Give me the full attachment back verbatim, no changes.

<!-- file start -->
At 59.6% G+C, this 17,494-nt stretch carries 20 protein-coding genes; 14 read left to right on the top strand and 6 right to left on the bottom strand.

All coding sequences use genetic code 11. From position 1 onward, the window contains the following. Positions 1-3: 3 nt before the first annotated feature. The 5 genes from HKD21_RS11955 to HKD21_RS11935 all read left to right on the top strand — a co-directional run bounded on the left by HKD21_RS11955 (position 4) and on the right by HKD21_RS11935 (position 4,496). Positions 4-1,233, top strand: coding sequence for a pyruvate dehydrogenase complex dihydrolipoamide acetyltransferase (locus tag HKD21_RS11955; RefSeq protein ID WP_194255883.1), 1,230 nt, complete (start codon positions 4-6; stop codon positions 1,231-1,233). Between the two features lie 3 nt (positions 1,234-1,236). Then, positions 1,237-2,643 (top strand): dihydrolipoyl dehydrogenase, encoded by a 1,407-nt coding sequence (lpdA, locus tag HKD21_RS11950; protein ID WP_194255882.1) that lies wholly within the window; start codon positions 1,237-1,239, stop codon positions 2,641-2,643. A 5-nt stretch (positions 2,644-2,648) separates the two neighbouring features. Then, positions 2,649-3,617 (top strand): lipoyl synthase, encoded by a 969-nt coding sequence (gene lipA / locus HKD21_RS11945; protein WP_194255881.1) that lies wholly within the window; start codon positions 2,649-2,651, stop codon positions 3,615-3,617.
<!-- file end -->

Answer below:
At 59.6% G+C, this 17,494-nt stretch carries 20 protein-coding genes; 14 read left to right on the top strand and 6 right to left on the bottom strand.

All coding sequences use genetic code 11. From position 1 onward, the window contains the following. Positions 1-3: 3 nt before the first annotated feature. The 5 genes from HKD21_RS11955 to HKD21_RS11935 all read left to right on the top strand — a co-directional run bounded on the left by HKD21_RS11955 (position 4) and on the right by HKD21_RS11935 (position 4,496). Positions 4-1,233, top strand: coding sequence for a pyruvate dehydrogenase complex dihydrolipoamide acetyltransferase (locus tag HKD21_RS11955; RefSeq protein ID WP_194255883.1), 1,230 nt, complete (start codon positions 4-6; stop codon positions 1,231-1,233). Between the two features lie 3 nt (positions 1,234-1,236). Then, positions 1,237-2,643 (top strand): dihydrolipoyl dehydrogenase, encoded by a 1,407-nt coding sequence (lpdA, locus tag HKD21_RS11950; protein ID WP_194255882.1) that lies wholly within the window; start codon positions 1,237-1,239, stop codon positions 2,641-2,643. A 5-nt stretch (positions 2,644-2,648) separates the two neighbouring features. Then, positions 2,649-3,617 (top strand): lipoyl synthase, encoded by a 969-nt coding sequence (gene lipA / locus HKD21_RS11945; protein WP_194255881.1) that lies wholly within the window; start codon positions 2,649-2,651, stop codon positions 3,615-3,617.